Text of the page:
The site consists of the coastal region between Notocoto and Moebase and the adjoining hinterland. Habitats include intertidal flats, mangrove swamps, beaches and sand-dunes, grassland and marshes, evergreen forest and deciduous woodland. Human activities consist of fishing and subsistence agriculture.
See Box and Table 3 for key species. The variety of habitats support a high diversity of birdlife. Ardeola idae has been reported as a non-breeding winter visitor and the marshlands may be an important wintering site for the species. Circaetus fasciolatus and Anthreptes reichenowi are resident in the forests. Euplectes nigroventris (of the East African Coast biome) and Tockus pallidirostris (of the Zambezian biome) are not known from any other IBA in Mozambique. Regular wetland counts may reveal that numbers of some waterbird species exceed 1% threshold levels. Offshore islands have not yet been explored and may be important breeding grounds for seabirds.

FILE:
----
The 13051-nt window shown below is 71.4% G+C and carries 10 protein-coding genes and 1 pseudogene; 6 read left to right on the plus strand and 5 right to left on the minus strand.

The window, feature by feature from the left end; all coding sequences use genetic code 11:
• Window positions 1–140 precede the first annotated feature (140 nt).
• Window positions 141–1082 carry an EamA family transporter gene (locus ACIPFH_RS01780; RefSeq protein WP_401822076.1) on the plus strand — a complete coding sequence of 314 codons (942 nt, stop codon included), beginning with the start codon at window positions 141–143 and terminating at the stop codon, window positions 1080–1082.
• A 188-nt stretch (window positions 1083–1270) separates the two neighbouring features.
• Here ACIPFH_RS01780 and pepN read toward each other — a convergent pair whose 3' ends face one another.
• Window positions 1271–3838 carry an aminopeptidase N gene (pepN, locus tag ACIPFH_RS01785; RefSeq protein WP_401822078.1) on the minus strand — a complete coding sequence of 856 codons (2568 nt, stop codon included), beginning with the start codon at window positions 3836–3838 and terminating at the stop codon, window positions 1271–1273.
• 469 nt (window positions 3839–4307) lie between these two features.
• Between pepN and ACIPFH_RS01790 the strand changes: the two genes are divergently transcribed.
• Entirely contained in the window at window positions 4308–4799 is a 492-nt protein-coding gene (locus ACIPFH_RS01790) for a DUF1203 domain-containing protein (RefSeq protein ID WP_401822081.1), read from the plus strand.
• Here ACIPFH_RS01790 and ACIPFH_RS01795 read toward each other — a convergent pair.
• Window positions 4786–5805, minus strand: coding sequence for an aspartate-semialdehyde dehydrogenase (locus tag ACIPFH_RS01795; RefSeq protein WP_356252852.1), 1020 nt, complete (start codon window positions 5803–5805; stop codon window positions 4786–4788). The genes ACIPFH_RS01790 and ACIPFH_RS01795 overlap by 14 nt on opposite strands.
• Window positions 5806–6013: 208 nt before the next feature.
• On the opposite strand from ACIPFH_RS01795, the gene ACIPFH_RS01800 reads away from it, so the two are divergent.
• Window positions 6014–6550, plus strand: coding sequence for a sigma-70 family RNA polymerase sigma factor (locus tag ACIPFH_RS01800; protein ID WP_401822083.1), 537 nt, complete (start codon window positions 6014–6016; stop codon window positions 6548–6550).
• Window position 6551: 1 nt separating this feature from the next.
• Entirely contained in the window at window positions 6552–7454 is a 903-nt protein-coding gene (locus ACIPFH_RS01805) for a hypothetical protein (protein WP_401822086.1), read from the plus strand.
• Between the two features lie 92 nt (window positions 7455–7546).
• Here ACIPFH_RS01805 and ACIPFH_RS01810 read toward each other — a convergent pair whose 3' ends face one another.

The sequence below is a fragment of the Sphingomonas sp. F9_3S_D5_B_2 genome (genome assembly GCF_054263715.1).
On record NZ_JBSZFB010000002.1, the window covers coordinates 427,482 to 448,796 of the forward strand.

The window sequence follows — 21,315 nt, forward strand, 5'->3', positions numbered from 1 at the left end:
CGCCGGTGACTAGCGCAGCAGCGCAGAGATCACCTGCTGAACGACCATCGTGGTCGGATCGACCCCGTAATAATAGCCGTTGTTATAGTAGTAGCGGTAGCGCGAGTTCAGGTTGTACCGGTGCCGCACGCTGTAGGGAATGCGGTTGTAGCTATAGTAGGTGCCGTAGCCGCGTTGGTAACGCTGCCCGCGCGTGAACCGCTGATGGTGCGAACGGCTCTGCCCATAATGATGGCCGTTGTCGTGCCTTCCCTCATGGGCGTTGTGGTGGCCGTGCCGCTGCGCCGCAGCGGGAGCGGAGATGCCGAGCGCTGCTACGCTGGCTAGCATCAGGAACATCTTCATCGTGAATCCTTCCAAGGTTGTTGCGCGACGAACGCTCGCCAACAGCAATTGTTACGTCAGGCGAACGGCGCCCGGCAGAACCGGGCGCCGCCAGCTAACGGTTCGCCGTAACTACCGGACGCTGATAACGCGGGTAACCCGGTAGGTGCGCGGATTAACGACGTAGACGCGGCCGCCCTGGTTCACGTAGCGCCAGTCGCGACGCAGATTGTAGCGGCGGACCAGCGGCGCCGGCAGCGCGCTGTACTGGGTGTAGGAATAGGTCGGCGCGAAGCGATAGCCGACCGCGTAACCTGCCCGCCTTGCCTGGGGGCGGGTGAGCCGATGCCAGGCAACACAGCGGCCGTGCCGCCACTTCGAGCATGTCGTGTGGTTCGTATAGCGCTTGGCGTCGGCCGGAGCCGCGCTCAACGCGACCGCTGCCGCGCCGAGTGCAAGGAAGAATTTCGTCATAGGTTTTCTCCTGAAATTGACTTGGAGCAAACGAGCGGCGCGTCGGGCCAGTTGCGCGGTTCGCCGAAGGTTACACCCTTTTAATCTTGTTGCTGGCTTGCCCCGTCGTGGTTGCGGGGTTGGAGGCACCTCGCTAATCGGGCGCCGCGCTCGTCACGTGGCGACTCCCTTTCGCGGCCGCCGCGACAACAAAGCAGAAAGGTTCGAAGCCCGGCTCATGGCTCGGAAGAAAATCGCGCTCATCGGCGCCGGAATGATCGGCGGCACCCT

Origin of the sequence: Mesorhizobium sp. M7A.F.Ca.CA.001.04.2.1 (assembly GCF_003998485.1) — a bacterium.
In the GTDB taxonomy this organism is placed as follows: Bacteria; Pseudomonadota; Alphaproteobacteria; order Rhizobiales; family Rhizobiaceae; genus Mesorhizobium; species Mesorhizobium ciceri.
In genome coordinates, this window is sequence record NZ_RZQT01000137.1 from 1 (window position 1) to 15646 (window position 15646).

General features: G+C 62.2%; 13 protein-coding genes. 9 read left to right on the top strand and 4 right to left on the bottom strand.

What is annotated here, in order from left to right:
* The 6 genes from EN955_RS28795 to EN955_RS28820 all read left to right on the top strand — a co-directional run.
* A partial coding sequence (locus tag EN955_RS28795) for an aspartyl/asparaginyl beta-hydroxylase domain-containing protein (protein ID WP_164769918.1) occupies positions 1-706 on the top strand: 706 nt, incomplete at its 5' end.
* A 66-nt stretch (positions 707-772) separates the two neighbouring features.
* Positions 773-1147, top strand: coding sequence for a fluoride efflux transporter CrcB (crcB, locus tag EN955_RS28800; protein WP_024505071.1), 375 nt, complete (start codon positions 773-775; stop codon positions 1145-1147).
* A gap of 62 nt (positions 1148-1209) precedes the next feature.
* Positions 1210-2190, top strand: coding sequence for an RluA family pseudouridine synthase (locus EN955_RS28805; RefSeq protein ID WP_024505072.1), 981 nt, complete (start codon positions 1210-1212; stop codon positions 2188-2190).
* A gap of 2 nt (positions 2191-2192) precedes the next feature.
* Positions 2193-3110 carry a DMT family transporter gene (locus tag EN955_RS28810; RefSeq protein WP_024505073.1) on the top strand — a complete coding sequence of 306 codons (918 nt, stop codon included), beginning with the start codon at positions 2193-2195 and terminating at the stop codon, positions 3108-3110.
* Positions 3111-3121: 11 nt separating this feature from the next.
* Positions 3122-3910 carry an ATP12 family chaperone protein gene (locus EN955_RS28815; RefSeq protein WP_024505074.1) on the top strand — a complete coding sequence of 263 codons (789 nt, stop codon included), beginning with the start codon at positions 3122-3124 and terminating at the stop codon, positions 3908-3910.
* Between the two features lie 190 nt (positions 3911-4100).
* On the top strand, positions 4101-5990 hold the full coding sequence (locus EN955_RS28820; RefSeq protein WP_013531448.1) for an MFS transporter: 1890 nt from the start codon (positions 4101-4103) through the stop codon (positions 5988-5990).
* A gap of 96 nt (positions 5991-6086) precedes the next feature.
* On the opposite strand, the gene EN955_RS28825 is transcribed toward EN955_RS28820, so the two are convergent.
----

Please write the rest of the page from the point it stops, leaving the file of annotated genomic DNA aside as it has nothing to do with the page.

Non-bird biodiversity: A project by the Port Elizabeth Museum (South Africa) is currently investigating the status of flora, reptiles and invertebrates. Descriptions of a new species of olympic snake (Dromophis sp.), dwarf day gecko (Lygodactylus sp.) and a new tree genus are in preparation. Larger mammals have mostly been hunted to extinction.
BirdLife International (2019) Important Bird Areas factsheet: Moebase region. Downloaded from http://www.birdlife.org on 18/09/2019.